This initial decision regarding opening a theme park in France showed nothing but promising initial results to management, but the corporation couldn’t have been more wrong with the tactics it used. April 12, 1992, was an exciting day for the Disney Corporation, it was the anticipated opening day for EuroDisney. Guests were warned beforehand of heavy traffic due to Disney’s new awaited opening day, but with much dismay, Disney fell short on its attendance projections that were previously made from the successful openings in California, Florida, and Tokyo. Disney had expected its attendance on opening day to be around 400,000 guests, but by mid-day, there were only 25,000 guests, a staggeringly low number compared to past Disneyland openings. These projections also fell short during its first year of opening, expecting to attract 11 million visitors, but only managed to bring in 9.2 million visitors. During the couple of months prior to opening, Disney had recruited, hired, housed, and trained nearly 12,000 cast members to its new theme park, hiring only bilingual and trilingual employees. The corporation had a set of standards that that company was adamant on using that had worked in the U.S and Asia, giving Disney arrogance in thinking Europe was not any different. Disney has an established corporate identity in America, which it perpetuates by training its employees on educating them about the company, while also learning what they can expect from their employment from the Disney Corporation. They also taught cast members Disney’s philosophy on integrating hospitality with show business, as well as explaining the importance and stress the company institutes on teamwork and leadership. Disney did an insufficient job communicating with cast members, imposing the ‘Disney culture’ over the local culture. This assured the American Disney philosophy of what they were teaching the cast members was the “right” way, instead of encouragement from management to adapt cast members to the French culture. Cast members also had to adjust getting used to working longer hours than they would’ve at any other French labor practices. In the United States, Disney’s busiest days of the week was Friday, allowing the corporation to assume the same days would replicate the equivalent business in Europe, missing the ball when Monday was the busiest day and not having a sufficient amount of staff to pick up the pace, forcing exhausted employees to work even longer hours than promised. With Disney’s busiest season of the year being summer, the corporation ensured that cast members were to work during this time, contravening traditional French employment practices to which employee holidays and overtime compensation were typically given during these summer months. Disney had a flawed expectation that its traditional American employment practices would translate into the French labor force effectively, but this thought was shortsighted and resulted in a major backlash to the corporation.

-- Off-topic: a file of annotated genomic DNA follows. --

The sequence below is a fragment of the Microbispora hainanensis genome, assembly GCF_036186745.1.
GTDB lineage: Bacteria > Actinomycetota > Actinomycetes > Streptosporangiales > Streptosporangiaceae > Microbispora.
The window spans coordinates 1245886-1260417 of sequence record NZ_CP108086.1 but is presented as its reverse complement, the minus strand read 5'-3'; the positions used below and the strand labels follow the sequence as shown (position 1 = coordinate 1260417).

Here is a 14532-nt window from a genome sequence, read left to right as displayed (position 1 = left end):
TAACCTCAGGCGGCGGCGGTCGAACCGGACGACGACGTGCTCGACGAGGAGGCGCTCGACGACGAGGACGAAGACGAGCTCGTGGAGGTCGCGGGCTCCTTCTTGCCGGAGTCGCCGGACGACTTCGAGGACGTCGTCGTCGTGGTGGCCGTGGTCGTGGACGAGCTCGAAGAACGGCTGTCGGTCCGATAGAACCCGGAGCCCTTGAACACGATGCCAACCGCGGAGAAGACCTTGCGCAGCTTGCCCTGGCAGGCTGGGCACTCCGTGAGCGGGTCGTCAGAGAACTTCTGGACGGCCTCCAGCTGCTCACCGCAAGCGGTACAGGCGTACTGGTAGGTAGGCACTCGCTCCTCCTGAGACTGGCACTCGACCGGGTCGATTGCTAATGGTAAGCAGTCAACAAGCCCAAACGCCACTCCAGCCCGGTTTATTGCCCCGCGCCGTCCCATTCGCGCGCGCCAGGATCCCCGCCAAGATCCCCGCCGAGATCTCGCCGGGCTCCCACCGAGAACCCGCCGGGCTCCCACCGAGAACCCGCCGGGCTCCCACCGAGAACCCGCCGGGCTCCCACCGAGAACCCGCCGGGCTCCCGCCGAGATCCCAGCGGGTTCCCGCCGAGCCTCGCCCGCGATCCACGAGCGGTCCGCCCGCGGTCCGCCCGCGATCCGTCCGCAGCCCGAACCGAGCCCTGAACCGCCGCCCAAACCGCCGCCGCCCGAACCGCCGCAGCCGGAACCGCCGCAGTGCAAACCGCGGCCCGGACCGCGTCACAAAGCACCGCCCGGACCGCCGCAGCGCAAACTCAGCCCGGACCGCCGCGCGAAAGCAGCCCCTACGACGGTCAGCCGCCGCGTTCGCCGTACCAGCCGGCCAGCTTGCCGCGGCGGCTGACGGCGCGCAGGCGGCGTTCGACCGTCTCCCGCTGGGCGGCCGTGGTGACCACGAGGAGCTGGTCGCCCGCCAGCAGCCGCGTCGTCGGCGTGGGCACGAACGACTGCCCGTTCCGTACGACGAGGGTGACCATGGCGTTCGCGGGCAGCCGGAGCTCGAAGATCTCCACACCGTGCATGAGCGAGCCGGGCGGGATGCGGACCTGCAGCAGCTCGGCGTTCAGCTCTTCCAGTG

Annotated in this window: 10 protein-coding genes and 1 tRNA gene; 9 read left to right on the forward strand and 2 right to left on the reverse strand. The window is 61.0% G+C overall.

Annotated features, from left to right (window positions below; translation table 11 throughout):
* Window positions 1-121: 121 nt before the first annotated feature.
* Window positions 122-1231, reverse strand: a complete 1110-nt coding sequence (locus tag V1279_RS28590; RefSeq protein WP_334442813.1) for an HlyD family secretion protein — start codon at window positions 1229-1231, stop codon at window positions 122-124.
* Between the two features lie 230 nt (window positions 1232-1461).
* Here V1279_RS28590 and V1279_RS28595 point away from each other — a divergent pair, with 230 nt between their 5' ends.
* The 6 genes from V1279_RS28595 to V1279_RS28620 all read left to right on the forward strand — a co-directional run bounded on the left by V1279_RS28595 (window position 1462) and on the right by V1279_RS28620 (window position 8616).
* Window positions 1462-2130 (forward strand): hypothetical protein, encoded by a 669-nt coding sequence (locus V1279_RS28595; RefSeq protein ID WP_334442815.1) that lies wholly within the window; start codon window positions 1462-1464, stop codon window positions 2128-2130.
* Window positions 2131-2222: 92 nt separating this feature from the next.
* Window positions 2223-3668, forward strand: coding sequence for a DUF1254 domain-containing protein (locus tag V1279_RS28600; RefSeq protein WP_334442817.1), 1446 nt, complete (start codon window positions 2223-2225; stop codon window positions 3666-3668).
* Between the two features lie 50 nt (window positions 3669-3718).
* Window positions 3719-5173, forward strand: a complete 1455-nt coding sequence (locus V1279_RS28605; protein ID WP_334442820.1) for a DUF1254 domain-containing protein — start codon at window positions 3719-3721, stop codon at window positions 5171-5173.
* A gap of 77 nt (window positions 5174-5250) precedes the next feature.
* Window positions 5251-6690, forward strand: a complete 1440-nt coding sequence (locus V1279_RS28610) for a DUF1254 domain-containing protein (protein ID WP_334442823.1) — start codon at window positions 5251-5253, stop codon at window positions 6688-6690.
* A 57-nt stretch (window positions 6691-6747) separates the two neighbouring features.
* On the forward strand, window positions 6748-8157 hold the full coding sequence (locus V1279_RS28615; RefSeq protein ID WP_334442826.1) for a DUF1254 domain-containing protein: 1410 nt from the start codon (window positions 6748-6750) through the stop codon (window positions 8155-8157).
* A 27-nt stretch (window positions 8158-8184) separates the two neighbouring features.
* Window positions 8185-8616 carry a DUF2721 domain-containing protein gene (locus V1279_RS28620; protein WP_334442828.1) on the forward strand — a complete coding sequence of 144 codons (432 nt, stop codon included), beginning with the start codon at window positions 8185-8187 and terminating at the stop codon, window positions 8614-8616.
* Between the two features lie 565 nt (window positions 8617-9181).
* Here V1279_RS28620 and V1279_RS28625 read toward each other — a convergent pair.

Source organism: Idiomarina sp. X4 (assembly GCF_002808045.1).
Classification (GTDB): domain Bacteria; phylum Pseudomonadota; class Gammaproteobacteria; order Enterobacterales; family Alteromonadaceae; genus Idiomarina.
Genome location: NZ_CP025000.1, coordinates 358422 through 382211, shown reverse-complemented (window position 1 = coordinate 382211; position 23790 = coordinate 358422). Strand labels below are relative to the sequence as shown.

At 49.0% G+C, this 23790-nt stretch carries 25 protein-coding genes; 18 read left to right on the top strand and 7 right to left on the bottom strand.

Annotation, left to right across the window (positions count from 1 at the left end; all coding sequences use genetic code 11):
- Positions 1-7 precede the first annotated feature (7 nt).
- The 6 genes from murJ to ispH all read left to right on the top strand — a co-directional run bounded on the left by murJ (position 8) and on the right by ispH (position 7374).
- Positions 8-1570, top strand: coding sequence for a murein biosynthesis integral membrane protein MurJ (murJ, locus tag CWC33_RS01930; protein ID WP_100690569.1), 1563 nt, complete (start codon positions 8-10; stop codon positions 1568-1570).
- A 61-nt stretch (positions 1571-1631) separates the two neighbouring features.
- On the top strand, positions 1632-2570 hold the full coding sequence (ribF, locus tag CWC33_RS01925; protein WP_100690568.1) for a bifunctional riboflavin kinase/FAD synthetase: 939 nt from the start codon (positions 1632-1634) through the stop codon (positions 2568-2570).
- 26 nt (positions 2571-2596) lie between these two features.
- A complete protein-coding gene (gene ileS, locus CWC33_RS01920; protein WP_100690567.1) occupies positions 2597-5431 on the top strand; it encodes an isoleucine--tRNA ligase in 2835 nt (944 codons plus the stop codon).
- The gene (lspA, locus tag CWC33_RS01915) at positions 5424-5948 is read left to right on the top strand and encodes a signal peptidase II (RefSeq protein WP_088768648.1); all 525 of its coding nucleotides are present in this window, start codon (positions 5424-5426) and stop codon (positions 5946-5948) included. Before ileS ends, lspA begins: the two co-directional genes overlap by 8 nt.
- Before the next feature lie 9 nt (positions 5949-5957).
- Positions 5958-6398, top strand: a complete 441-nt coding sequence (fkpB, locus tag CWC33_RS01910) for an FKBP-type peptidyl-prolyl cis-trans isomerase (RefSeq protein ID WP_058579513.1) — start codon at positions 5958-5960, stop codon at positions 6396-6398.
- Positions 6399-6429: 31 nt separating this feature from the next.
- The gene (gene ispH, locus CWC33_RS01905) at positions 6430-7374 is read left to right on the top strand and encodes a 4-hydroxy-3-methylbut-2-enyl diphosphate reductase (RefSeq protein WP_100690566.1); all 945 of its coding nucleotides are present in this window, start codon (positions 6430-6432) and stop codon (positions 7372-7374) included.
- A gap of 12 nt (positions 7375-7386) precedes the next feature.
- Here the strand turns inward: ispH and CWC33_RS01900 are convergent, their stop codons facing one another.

The press and French legal authorities criticized Disney by the prohibition cast members had from arguing with guests, smoking, eating and drinking publicly, as well as the strict dress code that was enforced. Disney was being accused by media of trying to “rewrite the French employment code” by administering strict grooming requirements to achieve the well-scrubbed all-American look that Disney had embedded in its prior theme parks. These requirements were such that defined the size of your fingernails, the color of your hair, an overall ban on facial hair, no colored stockings, and a policy of “appropriate undergarments”. French laborers working at EuroDisney referred to the enforced dress code as “repressive” while being an “awkward policy directly transposed from the United States, which was poorly integrated into French culture”. Challenged with this cultural gap in French employment norms, nearly 1,000 cast members left EuroDisney within the first three months. Those who stayed failed to comply to even Disney’s lowest standards of guest relations, disappointing guests by their “not so magical” attitudes.